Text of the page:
2. Marquette (18-4, 7-2) – I’m not overly impressed every time I watch this team, but it makes the winning plays when needed most. The Golden Eagles won a pair of games last week to push their winning streak to six games. Darius Johnson-Odom, Jae Crowder, and Davante Gardner combined for 47 points in a home win over South Florida on Tuesday, equaling the total points scored by the Bulls. Marquette ventured to Villanova on Saturday and was involved in one of the more bizarre games I have seen all season across college basketball. The game lasted two and a half hours and didn’t even go to overtime. 45 fouls (three technical) were called and 57 free throws were attempted in a game that wasn’t the finest moment for the officiating crew of James Breeding, Tim Clougherty, and Pat Driscoll. Breeding in particular had a short fuse, whistling Buzz Williams for a technical when the coach simply slipped and fell down. Memo to Breeding: Get over yourself, he wasn’t showing you up. Johnson-Odom had 26 points, Crowder added 20 points and 11 boards for Marquette and Jamil Wilson added 12 points off the bench. Marquette rallied from an 18-point deficit and forced 20 Villanova turnovers to key the comeback. This is a good basketball team, but one that has a ceiling. I’m not sure the Golden Eagles have the scoring depth to make a big run in March. This week: 1/31 vs. Seton Hall, 2/4 @ Notre Dame. Read the rest of this entry »
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St. John’s Freshmen Making the Most of a Rebuilding Season

Posted by EJacoby on January 17th, 2012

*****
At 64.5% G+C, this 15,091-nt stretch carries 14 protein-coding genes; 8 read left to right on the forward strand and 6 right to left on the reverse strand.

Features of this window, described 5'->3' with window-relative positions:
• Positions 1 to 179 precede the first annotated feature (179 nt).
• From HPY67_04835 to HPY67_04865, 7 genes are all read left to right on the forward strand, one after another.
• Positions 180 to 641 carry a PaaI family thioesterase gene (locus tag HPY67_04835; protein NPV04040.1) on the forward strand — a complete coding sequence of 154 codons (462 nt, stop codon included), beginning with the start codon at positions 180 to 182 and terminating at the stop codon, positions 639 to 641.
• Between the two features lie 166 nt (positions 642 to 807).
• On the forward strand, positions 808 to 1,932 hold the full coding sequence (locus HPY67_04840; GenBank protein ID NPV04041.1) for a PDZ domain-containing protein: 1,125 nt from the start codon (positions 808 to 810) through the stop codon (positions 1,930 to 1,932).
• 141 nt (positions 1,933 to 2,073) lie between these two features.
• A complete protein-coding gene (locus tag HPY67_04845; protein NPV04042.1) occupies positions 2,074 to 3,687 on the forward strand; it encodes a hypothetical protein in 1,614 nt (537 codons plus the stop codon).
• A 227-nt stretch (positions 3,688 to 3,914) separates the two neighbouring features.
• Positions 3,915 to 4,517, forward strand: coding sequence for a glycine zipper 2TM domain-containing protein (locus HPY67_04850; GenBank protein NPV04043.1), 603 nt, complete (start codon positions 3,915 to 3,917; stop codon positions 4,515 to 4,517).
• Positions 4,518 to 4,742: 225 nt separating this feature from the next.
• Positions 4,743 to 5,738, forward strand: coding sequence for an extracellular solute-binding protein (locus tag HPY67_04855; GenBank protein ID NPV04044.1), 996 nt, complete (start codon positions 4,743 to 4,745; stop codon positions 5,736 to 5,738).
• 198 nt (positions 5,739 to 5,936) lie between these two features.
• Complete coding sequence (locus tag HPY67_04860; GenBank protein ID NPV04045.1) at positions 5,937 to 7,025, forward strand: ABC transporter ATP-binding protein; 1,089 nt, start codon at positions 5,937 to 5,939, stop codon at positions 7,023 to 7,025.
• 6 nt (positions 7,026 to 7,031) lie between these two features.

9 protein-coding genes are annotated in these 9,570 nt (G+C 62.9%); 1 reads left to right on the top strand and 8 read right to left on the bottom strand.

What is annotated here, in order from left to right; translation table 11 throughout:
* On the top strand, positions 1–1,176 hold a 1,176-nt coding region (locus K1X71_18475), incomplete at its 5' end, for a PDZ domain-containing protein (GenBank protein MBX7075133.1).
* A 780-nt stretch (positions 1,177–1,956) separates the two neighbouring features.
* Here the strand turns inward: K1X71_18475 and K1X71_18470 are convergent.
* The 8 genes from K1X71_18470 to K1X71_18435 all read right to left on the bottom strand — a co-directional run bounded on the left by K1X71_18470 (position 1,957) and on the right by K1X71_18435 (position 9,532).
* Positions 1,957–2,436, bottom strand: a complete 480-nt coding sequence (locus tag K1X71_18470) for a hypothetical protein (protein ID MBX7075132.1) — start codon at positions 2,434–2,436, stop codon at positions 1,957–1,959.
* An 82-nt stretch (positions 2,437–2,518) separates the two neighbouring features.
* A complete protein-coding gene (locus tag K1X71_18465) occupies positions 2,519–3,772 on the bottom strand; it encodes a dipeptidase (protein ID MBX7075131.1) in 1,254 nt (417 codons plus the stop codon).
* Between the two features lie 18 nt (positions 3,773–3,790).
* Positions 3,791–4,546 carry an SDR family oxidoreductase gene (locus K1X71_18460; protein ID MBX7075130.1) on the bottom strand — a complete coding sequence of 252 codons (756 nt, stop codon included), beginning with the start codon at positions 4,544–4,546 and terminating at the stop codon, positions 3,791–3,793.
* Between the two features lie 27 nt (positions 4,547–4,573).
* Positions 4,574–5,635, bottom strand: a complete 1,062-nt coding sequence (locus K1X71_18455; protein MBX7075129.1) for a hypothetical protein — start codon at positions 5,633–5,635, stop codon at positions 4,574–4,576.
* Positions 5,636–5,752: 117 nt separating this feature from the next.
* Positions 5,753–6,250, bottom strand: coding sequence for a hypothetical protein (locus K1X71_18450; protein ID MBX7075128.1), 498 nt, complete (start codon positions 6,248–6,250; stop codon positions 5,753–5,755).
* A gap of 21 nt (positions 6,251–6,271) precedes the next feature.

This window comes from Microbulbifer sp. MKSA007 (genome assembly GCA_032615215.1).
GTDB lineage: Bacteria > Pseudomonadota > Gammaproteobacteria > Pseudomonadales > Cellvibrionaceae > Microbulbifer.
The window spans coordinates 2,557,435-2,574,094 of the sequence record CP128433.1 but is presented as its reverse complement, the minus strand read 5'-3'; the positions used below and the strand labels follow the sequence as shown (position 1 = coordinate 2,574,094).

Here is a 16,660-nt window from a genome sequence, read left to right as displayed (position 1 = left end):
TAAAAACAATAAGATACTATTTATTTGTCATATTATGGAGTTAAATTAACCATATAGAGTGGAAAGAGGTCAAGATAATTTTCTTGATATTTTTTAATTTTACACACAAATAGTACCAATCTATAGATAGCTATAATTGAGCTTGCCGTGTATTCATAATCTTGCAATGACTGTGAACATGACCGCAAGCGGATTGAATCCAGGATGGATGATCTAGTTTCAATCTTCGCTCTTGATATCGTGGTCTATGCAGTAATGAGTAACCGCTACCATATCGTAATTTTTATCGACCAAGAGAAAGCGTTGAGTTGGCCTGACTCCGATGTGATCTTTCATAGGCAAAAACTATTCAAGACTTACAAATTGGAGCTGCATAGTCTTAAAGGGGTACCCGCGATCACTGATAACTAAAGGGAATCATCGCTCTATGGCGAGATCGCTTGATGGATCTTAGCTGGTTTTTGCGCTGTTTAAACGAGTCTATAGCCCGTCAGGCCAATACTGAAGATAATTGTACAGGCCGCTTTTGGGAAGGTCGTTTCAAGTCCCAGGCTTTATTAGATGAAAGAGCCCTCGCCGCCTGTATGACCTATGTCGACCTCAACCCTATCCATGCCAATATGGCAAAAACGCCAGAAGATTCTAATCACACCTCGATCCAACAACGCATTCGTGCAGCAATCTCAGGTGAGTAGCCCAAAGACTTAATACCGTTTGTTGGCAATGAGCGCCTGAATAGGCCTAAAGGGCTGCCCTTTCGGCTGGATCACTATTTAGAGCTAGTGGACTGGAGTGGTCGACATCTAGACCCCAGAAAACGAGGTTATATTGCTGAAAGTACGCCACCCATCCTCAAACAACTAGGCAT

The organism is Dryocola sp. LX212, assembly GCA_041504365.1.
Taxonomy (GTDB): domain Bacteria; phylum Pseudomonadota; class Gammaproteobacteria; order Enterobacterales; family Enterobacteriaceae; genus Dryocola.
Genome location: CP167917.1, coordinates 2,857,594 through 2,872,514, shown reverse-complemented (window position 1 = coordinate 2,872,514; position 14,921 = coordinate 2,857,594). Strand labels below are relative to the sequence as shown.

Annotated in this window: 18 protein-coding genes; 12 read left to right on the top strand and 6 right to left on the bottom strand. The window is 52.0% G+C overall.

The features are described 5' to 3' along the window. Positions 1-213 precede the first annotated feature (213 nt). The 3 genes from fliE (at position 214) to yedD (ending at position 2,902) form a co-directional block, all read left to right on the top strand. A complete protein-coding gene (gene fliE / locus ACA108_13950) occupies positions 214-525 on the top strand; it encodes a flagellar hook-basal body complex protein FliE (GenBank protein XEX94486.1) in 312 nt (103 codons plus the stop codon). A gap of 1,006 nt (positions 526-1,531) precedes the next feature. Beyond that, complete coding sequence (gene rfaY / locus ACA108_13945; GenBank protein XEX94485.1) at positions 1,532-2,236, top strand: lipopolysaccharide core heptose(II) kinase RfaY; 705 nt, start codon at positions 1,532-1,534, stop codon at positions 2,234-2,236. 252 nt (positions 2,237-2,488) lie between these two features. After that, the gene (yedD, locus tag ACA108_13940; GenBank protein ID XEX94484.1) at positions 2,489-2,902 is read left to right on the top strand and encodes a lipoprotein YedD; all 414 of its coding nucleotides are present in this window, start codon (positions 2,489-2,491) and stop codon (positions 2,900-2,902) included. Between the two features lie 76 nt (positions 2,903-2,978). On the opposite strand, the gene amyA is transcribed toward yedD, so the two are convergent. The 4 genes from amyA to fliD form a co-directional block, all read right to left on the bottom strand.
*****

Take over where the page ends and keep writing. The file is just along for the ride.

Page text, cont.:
Evan Jacoby is an RTC contributor and correspondent. You can find him @evanjacoby on Twitter. He filed this report after Georgetown’s win over St. John’s on Sunday.

As a basketball program, St. John’s and its fans have not had a whole lot to smile about this season. Sunday afternoon was no exception, when Georgetown came into Madison Square Garden and handed the Red Storm their fourth loss in five games with a 69-49 victory. But despite the result, freshman forward Maurice Harkless dazzled a packed crowd with 21 points and 10 rebounds in a comeback effort when his team was down, in the process showing why there’s so much promise for the rebuilding Red Storm. Between Harkless and fellow freshman star D’Angelo Harrison, St. John’s has the necessary pieces to turn a losing, learning season into future success.

Times are rough for St. John's, but Harrison and Harkless (above) have what it takes to turn around the program (AP Photo)

St. John’s’ season record reflects all of the turmoil within the program. After Sunday’s loss, the Red Storm dropped to 8-9 overall and 2-4 in Big East play. But there’s much more than just a silver lining to this dark cloud of a season. Five of the Red Storm’s six leading scorers are freshmen, which includes guards Sir’Dominic Pointer and Phil Greene in addition to the versatile trio of Harkless, Harrison, and Amir Garrett. By nearly all metrics, Harkless is the best freshman in the Big East and might be one of the most talented players in the whole conference. His totals against Georgetown upped his season averages to 15.8 PPG, 8.4 RPG, and 1.8 BPG, all team highs. He’s top five in the conference in the latter two statistics and possesses the dynamic offensive game of a future NBA small forward. Harrison has been nearly as productive, averaging 15 PPG, 4.3 RPG, 1.9 APG, and 1.6 SPG, and he’s had the ball in his hands most often this season when St. John’s needs a big play or shot to be made. Pointer has the look of a potential ‘glue guy,’ and he already contributes across the board on a nightly basis with about seven points, five boards, and over a block and steal per game.